Men's pursuit team set up bro... | Australian Olympic Committee

Men's pursuit team set up bronze medal contest with NZ

Author imageAOC03 Aug 2021
Australia's Alexander Porter at the start of the men's track cycling team sprint qualifying event during the Tokyo 2020 Olympic Games at Izu Velodrome in Izu, Japan

Australia's men's team pursuit is set to race for bronze on Wednesday after bravely bouncing back from a day one crash to qualify for the medal rounds.

Alex Porter - who crashed in qualifying on Monday when the handlebars snapped on the bike he was riding - was rested on Tuesday and replaced by Luke Plapp who joined Leigh Howard, Kelland O'Brien and Sam Welsford.

They rode an Olympic Record 3mins 44.90secs against Switzerland which was enough to secure them a tilt at a bronze medal against New Zealand on Wednesday.

Italy will race world champions Denmark for gold after the Danish team survived a crash with Great Britain in their heat.

"That was a long three minutes and 44 seconds, but it's obviously been an interesting 24 hours for us as a team and I think it says a lot about who we are as a nation and a team to bounce back from yesterday," O'Brien said.

"This is sport, this is bike racing, it's just the way it goes and even more so at the Olympics it throws curveballs at you that no other competition would and we wouldn't want it any other way.

"Every country is in tip-top shape this year, we came back and gave it everything today and fought a long hard five years for this and it means a lot just to get the opportunity to put a good ride together."

The men's team sprint has again narrowly missed the podium after finishing fourth at the fourth Olympics in a row going back to 2008 in Beijing.

Matthew Richardson, Nathan Hart and Matthew Glaetzer produced a blistering ride in qualifying to post the third fastest time in 42.37secs, then faced the Russian Olympic Committee in their next round where they won by 0.8 of a second.

In the race for bronze against France, the French proved too strong with a time of 42.33secs almost 1.7secs quicker than the Australian trio.

"It's a tough one for sure, we came here with the hopes of winning a medal and sometimes you have days like this in sport," Richardson said.

"We gave it our all and it is what it is. We executed how we wanted with two really fast rides, we were trying to execute the same in the third one and obviously not to be but that was the plan.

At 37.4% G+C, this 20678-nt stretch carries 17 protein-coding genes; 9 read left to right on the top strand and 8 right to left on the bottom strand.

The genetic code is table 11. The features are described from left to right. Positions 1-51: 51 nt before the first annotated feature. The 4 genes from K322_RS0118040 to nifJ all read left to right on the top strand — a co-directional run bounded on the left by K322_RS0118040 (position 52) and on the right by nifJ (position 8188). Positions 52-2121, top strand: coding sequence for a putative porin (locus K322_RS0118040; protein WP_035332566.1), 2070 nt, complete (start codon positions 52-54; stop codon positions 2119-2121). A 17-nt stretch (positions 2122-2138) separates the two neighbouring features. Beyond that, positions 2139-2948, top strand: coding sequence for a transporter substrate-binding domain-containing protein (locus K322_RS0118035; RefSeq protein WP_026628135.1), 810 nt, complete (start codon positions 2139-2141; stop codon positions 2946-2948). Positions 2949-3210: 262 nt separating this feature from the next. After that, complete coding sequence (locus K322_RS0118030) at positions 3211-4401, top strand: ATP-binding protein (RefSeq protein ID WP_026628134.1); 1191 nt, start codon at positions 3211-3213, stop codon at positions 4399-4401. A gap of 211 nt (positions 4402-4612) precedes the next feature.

"You feel for your teammates and you want them to achieve their goals as well but ultimately we're all focused on our own task and getting it done."

The Netherlands took gold against Great Britain in the final while France won bronze.

The women's team pursuit finished fifth after beating Italy in their final race of the competition.

Maeve Plouffe came in for Alex Manly and joined Georgia Baker, Ashlee Ankudinoff and Annette Edmondson and they defeated New Zealand in their first heat in a time of 4mins 9.99secs.

Although out of medal contention they backed up with a time of 4mins 11.04secs against Italy in the race between fifth and sixth as Germany beat Great Britain with a World Record ride of 4mins 4.24secs in their final.

"We just didn't have it, in the lead up we had no injuries, no sickness or anything and unfortunately in this event you have to be the best on the day and we have no excuses, we were just beaten by better teams," Ankudinoff said.

"We left our disappointment from yesterday's ride in the track, today was a new day, we got up and were 'rightyo, we know we're capable of going under 4:10' and we are very happy, and to only miss out on a bronze medal ride by 0.7 of a second that's the best we could do."

Edmondson said she was bitterly disappointed to finish fifth in Rio but the past year had taught them to put things into perspective which is why they could look at the same result differently in Tokyo.

"We were training for it and were on track and believed we had what it took, but just didn't put it together on the day," she said.

"We are proud we gave it absolutely everything, it just didn't happen, the other teams were just better than us here and we have to be proud of our fifth place.

"The last 16 months have helped put things into perspective and we've really enjoyed the journey. We've come in with a grounding and an understanding and our performance does not reflect who we are as people, we're just doing our best and we wanted the gold so badly, but it wasn't to be and we're going to have to keep chipping away and try again."

Racing on day three on Wednesday will feature Australia's sole women's sprinter Kaarle McCulloch hit the track in the women's keirin.

Reece Homfray

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